The most common diagnosis will be asthma – which is an ailment that causes the airways to swell and tighten. Seeing as the airways of a child are obviously smaller than an adult’s, the problem is more of a cause for worry, so the sooner they get checked out, the better. Please see the Asthma section for more information.
Another condition is bronchiolitis, which is caused by a viral infection, the most common virus being respiratory syncytial virus (RSV). Affecting the bronchioles – the tiny branches of the respiratory system – the symptoms of bronchiolitis include rapid breathing, persistent coughing, and fever.
Most children recover from bronchiolitis after two to three weeks and it happens to be a fairly common ailment in children. The first few days of the illness can be particularly nasty, as your child may experience a dry cough, vomiting after feeding, high temperature and understandable irritability.
The chances of your child needing hospital treatment are low, although if your child has breathing difficulties, becomes exhausted, has poor feeding or has pauses in their breathing, it is important to see a doctor urgently.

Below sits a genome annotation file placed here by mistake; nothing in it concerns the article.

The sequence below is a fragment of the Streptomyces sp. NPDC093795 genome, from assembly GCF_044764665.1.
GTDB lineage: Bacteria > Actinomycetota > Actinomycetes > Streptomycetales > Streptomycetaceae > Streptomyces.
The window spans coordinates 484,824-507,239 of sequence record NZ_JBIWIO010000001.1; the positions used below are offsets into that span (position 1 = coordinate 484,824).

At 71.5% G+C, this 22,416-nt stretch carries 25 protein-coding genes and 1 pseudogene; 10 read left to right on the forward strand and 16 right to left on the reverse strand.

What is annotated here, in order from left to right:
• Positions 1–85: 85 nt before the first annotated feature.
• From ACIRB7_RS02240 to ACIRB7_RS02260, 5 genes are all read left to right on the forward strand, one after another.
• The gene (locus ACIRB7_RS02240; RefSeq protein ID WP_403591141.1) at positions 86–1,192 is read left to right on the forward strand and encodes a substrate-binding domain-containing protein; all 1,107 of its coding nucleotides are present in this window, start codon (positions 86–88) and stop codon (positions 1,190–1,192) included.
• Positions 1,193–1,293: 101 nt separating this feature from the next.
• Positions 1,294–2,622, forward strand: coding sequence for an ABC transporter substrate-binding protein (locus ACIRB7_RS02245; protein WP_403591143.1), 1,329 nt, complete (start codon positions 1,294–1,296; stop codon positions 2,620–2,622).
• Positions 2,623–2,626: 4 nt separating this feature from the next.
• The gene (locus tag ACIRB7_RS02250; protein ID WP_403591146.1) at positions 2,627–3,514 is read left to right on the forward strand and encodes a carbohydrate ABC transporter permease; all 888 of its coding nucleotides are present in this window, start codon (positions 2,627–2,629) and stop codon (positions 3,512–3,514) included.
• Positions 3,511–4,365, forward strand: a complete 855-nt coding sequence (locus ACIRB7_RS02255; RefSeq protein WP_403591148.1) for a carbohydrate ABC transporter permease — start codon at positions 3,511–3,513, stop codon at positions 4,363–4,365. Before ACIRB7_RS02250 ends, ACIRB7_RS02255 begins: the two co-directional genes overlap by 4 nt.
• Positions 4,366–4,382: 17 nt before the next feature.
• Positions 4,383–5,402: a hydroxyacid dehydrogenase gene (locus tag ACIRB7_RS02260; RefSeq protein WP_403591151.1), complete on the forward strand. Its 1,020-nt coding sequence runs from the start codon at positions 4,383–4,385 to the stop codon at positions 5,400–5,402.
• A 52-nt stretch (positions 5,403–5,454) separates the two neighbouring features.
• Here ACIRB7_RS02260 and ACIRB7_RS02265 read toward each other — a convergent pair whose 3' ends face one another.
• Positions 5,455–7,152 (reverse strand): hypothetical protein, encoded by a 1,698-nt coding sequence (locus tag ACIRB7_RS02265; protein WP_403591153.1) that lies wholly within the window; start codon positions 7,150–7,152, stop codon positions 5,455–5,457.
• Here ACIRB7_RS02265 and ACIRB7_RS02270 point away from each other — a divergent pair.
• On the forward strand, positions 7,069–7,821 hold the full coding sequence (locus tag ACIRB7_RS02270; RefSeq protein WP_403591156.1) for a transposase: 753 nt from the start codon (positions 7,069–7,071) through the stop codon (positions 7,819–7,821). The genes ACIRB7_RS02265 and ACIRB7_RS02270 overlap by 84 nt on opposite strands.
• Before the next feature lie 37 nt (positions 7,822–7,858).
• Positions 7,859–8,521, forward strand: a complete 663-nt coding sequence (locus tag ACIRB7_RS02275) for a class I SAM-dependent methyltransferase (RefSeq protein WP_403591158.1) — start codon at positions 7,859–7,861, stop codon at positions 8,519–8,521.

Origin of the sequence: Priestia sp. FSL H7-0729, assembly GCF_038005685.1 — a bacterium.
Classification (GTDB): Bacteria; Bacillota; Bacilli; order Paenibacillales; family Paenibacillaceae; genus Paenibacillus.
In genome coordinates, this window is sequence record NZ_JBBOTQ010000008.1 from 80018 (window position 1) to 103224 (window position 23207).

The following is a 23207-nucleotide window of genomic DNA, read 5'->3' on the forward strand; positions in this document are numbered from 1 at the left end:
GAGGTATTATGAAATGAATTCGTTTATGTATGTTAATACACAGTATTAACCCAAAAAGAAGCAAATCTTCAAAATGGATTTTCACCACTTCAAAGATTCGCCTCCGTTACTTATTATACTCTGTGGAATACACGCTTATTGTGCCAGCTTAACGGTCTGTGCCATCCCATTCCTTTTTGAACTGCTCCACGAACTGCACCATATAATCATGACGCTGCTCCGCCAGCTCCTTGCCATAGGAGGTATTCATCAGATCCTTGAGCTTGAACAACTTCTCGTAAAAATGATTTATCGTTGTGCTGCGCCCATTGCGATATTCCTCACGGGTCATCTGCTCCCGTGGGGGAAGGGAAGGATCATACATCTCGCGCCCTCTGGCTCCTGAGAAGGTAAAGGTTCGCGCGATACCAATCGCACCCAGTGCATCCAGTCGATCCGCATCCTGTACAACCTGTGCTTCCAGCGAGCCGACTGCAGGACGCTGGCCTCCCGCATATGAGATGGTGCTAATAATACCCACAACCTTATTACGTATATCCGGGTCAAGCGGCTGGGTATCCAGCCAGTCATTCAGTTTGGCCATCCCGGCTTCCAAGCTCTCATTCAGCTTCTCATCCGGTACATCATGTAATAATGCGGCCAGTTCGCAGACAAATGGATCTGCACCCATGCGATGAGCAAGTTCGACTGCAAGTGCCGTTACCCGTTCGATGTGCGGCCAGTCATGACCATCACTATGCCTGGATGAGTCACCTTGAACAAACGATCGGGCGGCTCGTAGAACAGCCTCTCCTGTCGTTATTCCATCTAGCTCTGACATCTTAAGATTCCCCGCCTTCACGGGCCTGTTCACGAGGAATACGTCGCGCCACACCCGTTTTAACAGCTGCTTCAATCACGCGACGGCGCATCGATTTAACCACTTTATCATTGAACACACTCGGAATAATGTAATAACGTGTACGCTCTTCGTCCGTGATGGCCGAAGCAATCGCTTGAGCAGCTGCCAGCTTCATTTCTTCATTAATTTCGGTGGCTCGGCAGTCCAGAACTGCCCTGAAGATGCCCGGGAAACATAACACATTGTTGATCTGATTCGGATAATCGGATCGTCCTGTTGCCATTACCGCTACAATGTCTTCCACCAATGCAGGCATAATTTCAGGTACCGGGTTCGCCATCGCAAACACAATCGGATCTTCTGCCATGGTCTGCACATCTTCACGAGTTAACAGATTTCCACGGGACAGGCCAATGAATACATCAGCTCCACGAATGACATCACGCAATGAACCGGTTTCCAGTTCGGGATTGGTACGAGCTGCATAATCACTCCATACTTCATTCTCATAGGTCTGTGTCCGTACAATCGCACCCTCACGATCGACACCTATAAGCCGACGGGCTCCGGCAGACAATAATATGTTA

Other causes of wheezing
These can include the early onset of an allergy (usually to dust, pet hairs or even passive smoking), a chest infection or can be an early warning sign of ailments such as cystic fibrosis, or an object or piece of food being lodged in the respiratory system.
It’s completely understandable and natural for parents to become very anxious when an incident of wheezing occurs in their child: the bottom line in cases such as these, as always, is to get your child checked out at the earliest possible opportunity.